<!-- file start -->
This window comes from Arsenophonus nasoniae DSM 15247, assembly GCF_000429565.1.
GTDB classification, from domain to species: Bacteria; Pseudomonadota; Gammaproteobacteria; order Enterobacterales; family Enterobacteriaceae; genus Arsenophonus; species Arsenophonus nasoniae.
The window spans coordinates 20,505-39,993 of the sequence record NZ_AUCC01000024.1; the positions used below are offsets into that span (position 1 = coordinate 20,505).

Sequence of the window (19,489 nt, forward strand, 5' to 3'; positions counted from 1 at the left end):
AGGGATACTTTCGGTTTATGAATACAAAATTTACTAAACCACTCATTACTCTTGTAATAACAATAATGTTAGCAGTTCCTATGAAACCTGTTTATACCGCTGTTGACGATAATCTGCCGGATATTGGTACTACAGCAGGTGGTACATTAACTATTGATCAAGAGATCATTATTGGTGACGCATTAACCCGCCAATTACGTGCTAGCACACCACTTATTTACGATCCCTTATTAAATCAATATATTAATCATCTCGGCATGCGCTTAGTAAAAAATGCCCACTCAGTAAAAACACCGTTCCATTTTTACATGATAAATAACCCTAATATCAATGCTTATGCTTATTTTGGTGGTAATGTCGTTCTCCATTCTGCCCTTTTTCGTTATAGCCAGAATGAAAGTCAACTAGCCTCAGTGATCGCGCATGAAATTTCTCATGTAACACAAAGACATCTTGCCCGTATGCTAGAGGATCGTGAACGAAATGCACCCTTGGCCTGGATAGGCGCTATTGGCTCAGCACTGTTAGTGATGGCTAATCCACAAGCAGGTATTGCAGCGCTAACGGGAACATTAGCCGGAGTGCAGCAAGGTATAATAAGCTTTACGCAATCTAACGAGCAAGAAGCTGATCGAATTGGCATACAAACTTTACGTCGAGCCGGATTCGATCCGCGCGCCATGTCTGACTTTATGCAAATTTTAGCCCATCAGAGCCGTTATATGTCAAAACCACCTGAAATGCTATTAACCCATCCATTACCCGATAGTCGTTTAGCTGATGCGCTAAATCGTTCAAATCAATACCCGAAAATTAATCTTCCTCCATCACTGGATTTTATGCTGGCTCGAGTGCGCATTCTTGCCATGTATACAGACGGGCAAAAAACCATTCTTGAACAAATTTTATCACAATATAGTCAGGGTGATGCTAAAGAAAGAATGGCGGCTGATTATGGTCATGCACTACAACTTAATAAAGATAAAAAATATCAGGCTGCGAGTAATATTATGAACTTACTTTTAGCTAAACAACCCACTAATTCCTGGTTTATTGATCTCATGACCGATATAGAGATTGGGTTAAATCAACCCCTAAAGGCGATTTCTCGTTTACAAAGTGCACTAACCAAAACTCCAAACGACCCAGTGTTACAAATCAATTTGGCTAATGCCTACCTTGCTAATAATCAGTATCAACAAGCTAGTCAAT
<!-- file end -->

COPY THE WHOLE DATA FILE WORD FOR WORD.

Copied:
This window comes from Arsenophonus nasoniae DSM 15247, assembly GCF_000429565.1.
GTDB classification, from domain to species: Bacteria; Pseudomonadota; Gammaproteobacteria; order Enterobacterales; family Enterobacteriaceae; genus Arsenophonus; species Arsenophonus nasoniae.
The window spans coordinates 20,505-39,993 of the sequence record NZ_AUCC01000024.1; the positions used below are offsets into that span (position 1 = coordinate 20,505).

Sequence of the window (19,489 nt, forward strand, 5' to 3'; positions counted from 1 at the left end):
AGGGATACTTTCGGTTTATGAATACAAAATTTACTAAACCACTCATTACTCTTGTAATAACAATAATGTTAGCAGTTCCTATGAAACCTGTTTATACCGCTGTTGACGATAATCTGCCGGATATTGGTACTACAGCAGGTGGTACATTAACTATTGATCAAGAGATCATTATTGGTGACGCATTAACCCGCCAATTACGTGCTAGCACACCACTTATTTACGATCCCTTATTAAATCAATATATTAATCATCTCGGCATGCGCTTAGTAAAAAATGCCCACTCAGTAAAAACACCGTTCCATTTTTACATGATAAATAACCCTAATATCAATGCTTATGCTTATTTTGGTGGTAATGTCGTTCTCCATTCTGCCCTTTTTCGTTATAGCCAGAATGAAAGTCAACTAGCCTCAGTGATCGCGCATGAAATTTCTCATGTAACACAAAGACATCTTGCCCGTATGCTAGAGGATCGTGAACGAAATGCACCCTTGGCCTGGATAGGCGCTATTGGCTCAGCACTGTTAGTGATGGCTAATCCACAAGCAGGTATTGCAGCGCTAACGGGAACATTAGCCGGAGTGCAGCAAGGTATAATAAGCTTTACGCAATCTAACGAGCAAGAAGCTGATCGAATTGGCATACAAACTTTACGTCGAGCCGGATTCGATCCGCGCGCCATGTCTGACTTTATGCAAATTTTAGCCCATCAGAGCCGTTATATGTCAAAACCACCTGAAATGCTATTAACCCATCCATTACCCGATAGTCGTTTAGCTGATGCGCTAAATCGTTCAAATCAATACCCGAAAATTAATCTTCCTCCATCACTGGATTTTATGCTGGCTCGAGTGCGCATTCTTGCCATGTATACAGACGGGCAAAAAACCATTCTTGAACAAATTTTATCACAATATAGTCAGGGTGATGCTAAAGAAAGAATGGCGGCTGATTATGGTCATGCACTACAACTTAATAAAGATAAAAAATATCAGGCTGCGAGTAATATTATGAACTTACTTTTAGCTAAACAACCCACTAATTCCTGGTTTATTGATCTCATGACCGATATAGAGATTGGGTTAAATCAACCCCTAAAGGCGATTTCTCGTTTACAAAGTGCACTAACCAAAACTCCAAACGACCCAGTGTTACAAATCAATTTGGCTAATGCCTACCTTGCTAATAATCAGTATCAACAAGCTAGTCAAT